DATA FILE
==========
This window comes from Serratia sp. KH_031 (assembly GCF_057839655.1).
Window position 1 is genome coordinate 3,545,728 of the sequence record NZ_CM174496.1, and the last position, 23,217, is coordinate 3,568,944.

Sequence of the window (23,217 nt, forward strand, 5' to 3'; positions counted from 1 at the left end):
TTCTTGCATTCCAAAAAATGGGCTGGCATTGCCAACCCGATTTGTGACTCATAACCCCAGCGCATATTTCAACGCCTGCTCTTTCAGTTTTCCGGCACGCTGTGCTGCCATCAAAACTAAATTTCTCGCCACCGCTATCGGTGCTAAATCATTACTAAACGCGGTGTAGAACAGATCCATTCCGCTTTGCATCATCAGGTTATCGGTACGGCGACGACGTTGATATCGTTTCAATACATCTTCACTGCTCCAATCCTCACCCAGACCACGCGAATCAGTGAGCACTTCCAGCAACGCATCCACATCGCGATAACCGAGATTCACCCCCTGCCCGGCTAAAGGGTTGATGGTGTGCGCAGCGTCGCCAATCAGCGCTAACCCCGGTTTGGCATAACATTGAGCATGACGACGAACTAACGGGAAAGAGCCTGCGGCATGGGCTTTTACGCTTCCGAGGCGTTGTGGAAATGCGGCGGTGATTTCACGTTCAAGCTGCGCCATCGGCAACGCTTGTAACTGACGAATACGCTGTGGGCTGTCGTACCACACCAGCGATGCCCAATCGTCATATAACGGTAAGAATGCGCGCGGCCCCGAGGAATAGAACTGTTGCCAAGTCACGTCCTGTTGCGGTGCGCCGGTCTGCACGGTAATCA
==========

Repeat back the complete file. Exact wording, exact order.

This window comes from Serratia sp. KH_031 (assembly GCF_057839655.1).
Window position 1 is genome coordinate 3,545,728 of the sequence record NZ_CM174496.1, and the last position, 23,217, is coordinate 3,568,944.

Sequence of the window (23,217 nt, forward strand, 5' to 3'; positions counted from 1 at the left end):
TTCTTGCATTCCAAAAAATGGGCTGGCATTGCCAACCCGATTTGTGACTCATAACCCCAGCGCATATTTCAACGCCTGCTCTTTCAGTTTTCCGGCACGCTGTGCTGCCATCAAAACTAAATTTCTCGCCACCGCTATCGGTGCTAAATCATTACTAAACGCGGTGTAGAACAGATCCATTCCGCTTTGCATCATCAGGTTATCGGTACGGCGACGACGTTGATATCGTTTCAATACATCTTCACTGCTCCAATCCTCACCCAGACCACGCGAATCAGTGAGCACTTCCAGCAACGCATCCACATCGCGATAACCGAGATTCACCCCCTGCCCGGCTAAAGGGTTGATGGTGTGCGCAGCGTCGCCAATCAGCGCTAACCCCGGTTTGGCATAACATTGAGCATGACGACGAACTAACGGGAAAGAGCCTGCGGCATGGGCTTTTACGCTTCCGAGGCGTTGTGGAAATGCGGCGGTGATTTCACGTTCAAGCTGCGCCATCGGCAACGCTTGTAACTGACGAATACGCTGTGGGCTGTCGTACCACACCAGCGATGCCCAATCGTCATATAACGGTAAGAATGCGCGCGGCCCCGAGGAATAGAACTGTTGCCAAGTCACGTCCTGTTGCGGTGCGCCGGTCTGCACGGTAATCA